The White House declined to comment, other than to say it would offer an update Friday. State Department spokesman Mark Toner wouldn t reveal the decision, but said the agency had re-examined Keystone thoroughly after ruling against the proposed project barely two years ago.
We re looking at new factors, Toner said. I don t want to speak to those until we ve reached a decision or conclusion. The 1,700-mile pipeline, as envisioned, would carry oil from tar sands in Alberta, Canada, to refineries along the Texas Gulf Coast, passing through Montana, South Dakota, Nebraska, Kansas and Oklahoma. The pipeline would move roughly 800,000 barrels of oil per day, more than one-fifth of the oil Canada exports to the United States. Oil industry advocates say the pipeline will improve U.S. energy security and create jobs, although how many is widely disputed. Calgary-based TransCanada has promised as many as 13,000 construction jobs 6,500 a year over two years but the State Department previously estimated a far smaller number. The pipeline s opponents contend the jobs will be minimal and short-lived, and say the pipeline won t help the United States with energy needs because the oil is destined for export.
President Trump has championed the pipeline and backed the idea that it will prove a job creator. In one of his first acts as president, he invited pipeline company TransCanada to resubmit the application to construct and operate the pipeline. And he had given officials until next Monday to complete a review of the project. A Trump presidential directive also required new or expanded pipelines to be built with American steel to the maximum extent possible. However, TransCanada has said Keystone won t be built with U.S. steel. The company has already acquired the steel, much of it from Canada and Mexico, and the White House has acknowledged it s too difficult to impose conditions on a pipeline already under construction. Portions of Keystone have already been built. Completing it requires a permit involving the State Department because it crosses the U.S.-Canada border.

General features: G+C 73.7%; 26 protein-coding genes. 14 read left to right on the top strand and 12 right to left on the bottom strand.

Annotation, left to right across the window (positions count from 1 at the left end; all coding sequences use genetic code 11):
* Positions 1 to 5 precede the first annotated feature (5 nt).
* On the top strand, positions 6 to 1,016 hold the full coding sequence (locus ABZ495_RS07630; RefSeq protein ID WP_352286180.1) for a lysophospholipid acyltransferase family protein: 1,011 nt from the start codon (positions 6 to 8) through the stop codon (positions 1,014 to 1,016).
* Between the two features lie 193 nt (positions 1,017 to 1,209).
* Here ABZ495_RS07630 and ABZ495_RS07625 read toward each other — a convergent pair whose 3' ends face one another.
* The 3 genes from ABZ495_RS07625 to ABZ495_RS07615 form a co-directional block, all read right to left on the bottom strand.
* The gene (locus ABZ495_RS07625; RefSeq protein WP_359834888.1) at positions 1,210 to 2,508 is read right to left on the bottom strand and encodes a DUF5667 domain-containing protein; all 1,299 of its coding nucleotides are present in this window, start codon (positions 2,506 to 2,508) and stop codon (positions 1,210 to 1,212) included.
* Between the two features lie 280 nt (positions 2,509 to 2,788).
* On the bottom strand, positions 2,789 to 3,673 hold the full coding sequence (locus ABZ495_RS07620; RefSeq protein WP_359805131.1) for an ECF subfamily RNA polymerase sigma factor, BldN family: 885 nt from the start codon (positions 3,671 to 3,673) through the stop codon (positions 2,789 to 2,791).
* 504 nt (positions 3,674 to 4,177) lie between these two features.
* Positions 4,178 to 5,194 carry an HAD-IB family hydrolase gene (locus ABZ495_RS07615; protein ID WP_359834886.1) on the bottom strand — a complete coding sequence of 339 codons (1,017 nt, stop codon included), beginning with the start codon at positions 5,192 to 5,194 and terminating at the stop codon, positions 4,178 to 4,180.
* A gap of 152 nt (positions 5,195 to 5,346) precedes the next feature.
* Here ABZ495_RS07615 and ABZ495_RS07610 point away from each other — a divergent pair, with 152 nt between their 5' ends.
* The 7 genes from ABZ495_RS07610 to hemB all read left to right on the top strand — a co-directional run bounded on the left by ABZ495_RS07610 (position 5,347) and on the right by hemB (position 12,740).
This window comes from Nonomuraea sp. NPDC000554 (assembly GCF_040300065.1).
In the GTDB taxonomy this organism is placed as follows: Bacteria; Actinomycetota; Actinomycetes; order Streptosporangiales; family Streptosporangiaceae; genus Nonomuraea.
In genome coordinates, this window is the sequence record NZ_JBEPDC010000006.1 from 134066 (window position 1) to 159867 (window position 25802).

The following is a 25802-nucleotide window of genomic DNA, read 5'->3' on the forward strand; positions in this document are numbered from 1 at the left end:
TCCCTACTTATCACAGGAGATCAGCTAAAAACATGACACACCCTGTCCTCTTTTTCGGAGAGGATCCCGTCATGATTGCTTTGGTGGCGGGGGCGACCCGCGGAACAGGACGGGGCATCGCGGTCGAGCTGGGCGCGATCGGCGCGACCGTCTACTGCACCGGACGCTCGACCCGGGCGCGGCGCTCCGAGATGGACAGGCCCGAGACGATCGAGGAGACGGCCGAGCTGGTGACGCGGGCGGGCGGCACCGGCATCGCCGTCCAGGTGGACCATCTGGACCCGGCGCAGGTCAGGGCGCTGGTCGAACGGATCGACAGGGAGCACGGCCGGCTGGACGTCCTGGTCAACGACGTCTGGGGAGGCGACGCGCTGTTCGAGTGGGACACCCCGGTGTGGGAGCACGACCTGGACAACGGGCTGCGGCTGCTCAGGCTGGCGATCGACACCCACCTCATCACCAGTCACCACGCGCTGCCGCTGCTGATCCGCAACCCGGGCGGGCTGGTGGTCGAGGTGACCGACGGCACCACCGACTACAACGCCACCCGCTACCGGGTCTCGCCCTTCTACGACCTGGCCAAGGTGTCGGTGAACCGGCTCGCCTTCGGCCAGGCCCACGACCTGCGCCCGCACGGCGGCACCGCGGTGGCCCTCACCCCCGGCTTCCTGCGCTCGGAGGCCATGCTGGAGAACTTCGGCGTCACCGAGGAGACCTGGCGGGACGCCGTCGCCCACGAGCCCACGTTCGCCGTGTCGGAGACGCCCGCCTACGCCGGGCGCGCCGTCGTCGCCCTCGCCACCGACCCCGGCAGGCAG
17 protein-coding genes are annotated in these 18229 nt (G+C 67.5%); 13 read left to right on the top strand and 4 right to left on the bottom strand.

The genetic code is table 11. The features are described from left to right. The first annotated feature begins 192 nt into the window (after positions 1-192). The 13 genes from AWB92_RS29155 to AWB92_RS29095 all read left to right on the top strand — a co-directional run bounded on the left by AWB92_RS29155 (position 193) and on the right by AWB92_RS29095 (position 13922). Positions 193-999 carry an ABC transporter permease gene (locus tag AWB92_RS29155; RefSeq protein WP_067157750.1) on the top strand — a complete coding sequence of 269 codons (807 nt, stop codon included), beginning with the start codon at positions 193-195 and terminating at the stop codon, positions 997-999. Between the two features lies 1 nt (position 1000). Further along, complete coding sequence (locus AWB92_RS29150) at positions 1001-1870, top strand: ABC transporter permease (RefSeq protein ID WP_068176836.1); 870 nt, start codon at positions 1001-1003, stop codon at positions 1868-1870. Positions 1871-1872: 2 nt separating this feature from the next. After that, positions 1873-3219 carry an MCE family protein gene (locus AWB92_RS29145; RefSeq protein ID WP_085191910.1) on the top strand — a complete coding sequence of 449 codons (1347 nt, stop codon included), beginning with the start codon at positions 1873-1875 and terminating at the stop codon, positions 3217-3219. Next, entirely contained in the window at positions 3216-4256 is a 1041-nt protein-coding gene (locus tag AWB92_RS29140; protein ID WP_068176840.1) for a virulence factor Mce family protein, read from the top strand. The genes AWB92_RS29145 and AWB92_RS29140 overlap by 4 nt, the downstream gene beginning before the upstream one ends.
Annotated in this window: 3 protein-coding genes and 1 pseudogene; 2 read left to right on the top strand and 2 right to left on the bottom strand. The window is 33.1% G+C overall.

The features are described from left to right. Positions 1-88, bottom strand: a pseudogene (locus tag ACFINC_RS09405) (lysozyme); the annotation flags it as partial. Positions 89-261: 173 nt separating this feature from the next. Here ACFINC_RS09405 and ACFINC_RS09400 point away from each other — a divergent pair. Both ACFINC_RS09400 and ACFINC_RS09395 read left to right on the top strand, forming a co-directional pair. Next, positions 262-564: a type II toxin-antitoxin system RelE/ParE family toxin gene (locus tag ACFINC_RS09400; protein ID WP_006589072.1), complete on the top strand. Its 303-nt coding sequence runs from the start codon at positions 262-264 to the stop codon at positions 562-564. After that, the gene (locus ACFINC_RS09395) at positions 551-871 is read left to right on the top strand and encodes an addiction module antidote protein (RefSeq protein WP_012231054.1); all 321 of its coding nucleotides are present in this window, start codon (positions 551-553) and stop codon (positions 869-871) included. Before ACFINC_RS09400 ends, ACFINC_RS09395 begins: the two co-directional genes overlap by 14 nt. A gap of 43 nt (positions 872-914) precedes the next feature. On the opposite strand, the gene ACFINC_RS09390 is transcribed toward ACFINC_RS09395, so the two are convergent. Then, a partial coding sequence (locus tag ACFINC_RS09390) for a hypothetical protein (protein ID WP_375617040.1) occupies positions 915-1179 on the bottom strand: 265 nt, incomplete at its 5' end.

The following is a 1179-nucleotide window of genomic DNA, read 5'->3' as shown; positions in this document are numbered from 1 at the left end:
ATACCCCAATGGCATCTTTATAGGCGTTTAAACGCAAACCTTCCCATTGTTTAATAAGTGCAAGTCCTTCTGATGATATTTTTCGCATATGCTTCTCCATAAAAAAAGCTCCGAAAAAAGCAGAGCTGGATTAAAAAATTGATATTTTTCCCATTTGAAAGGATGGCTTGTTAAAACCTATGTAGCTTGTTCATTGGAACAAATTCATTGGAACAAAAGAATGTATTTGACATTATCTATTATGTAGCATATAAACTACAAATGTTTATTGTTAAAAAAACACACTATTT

In an unusual twist, the agency s recommendation won t come from Secretary of State Rex Tillerson. The former CEO of oil company Exxon Mobil recused himself after protests from environmental groups who said it would be a conflict of interest for Tillerson to decide the pipeline s fate. Instead, Tom Shannon, a career diplomat serving as undersecretary of state for political affairs, will sign off, officials said. Even with a presidential permit, the pipeline will still face obstacles most notably when it comes to the route, which is still being heavily litigated in the states. Native American tribes and landowners have joined environmental groups in opposing the pipeline.
Environmental groups also say the pipeline will encourage the use of carbon-heavy tar sands oil which contributes more to global warming than cleaner sources of energy. President Obama reached the same conclusion in 2015 after a negative recommendation from then-Secretary of State John Kerry.
TransCanada first applied for a permit in 2008. Years of politicking, legal wrangling and disputes over the pipeline s route preceded Obama s decision to nix the project. The various delays meant Hillary Clinton never issued a recommendation as secretary of state.